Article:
President Donald Trump’s low regard for the truth is, by now, well established. Yet his penchant for lying, about matters large and small, seems to be intensifying on the eve of a crucial election.
The Washington Post’s fact-checkers published their latest compilation two days ago, tallying 6,420 false or misleading claims in 649 days in office. That works out to almost 10 falsehoods a day. The president went into overdrive at his latest mega-rally, achieving in minutes what it normally takes him a full day to do.
In Chattanooga, before a packed stadium of hooting supporters, he began an animated, 45-minute oration this way: “This is one of the most important elections of our time. This is a big one. It will decide whether we build on the extraordinary prosperity that we’ve achieved for our nation or whether we let the radical Democrats take control of Congress and take a giant wrecking ball to our economy and our future.” And then came the misinformation:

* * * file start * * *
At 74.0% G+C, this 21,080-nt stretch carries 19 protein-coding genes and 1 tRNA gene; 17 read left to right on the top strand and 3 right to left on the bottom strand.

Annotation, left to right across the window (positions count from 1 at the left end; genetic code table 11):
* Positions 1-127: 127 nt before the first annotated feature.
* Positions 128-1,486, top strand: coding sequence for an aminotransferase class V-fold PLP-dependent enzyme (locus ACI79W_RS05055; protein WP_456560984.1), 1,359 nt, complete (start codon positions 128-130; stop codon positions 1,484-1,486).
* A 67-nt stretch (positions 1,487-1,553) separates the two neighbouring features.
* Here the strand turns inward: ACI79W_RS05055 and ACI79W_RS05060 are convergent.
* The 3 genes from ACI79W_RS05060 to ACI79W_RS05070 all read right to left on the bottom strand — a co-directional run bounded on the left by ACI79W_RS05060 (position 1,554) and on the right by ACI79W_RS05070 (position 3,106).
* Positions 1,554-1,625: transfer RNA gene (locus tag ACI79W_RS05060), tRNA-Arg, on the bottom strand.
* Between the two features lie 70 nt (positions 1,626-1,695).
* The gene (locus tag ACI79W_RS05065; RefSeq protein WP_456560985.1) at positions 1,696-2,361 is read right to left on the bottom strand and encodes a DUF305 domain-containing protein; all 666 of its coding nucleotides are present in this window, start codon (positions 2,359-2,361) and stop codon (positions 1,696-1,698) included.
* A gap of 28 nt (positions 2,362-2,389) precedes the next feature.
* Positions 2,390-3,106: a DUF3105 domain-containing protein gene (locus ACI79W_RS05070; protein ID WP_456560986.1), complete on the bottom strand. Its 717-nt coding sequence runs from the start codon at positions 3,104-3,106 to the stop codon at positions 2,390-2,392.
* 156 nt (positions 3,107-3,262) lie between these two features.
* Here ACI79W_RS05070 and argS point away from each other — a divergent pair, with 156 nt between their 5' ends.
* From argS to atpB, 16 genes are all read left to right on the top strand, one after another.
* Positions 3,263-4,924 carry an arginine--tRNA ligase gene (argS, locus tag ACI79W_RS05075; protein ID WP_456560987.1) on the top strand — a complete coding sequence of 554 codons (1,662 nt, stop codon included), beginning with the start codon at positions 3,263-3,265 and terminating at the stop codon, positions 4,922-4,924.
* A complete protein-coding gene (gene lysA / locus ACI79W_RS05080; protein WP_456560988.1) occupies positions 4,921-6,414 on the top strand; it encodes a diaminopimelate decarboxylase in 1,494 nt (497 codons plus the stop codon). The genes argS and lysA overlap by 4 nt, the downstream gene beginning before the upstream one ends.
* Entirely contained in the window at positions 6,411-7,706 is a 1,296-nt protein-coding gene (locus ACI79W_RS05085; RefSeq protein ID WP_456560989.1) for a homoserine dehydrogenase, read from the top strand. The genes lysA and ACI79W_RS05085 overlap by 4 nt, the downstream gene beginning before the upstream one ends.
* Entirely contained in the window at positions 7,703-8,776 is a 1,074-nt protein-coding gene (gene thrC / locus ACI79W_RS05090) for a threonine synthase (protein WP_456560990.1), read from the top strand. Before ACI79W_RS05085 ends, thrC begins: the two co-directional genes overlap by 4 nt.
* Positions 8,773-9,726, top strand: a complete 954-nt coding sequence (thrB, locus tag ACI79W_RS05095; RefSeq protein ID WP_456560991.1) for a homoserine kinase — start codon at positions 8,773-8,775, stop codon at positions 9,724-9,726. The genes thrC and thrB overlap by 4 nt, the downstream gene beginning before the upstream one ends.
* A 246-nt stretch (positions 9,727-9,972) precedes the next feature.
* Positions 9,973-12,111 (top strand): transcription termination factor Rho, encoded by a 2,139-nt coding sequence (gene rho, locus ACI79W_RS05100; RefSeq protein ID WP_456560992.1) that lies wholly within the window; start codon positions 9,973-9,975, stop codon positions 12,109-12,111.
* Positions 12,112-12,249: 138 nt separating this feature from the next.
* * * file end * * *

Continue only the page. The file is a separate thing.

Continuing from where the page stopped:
- “They want to raise your taxes by double and even by triple.”
- “They want to take away your health care [and] they want to impose socialism on our country.”
- “They want to erase America’s borders.”
- “Democrats want to invite caravan after caravan of illegal aliens to pour into our country.”
- “That’s an invasion of our country.”
(Here, the crowd in excess of 10,000 people in the McKenzie Arena at the University of Tennessee Chattanooga began chanting: “Build that wall! Build that wall!”)
None of those claims is hard to debunk—but the last one, about Republicans always protecting preexisting conditions, speaks to a president and many other Republicans running for Congress who have simply become unmoored from the truth on health care, which polling shows is by far the No. 1 issue among voters.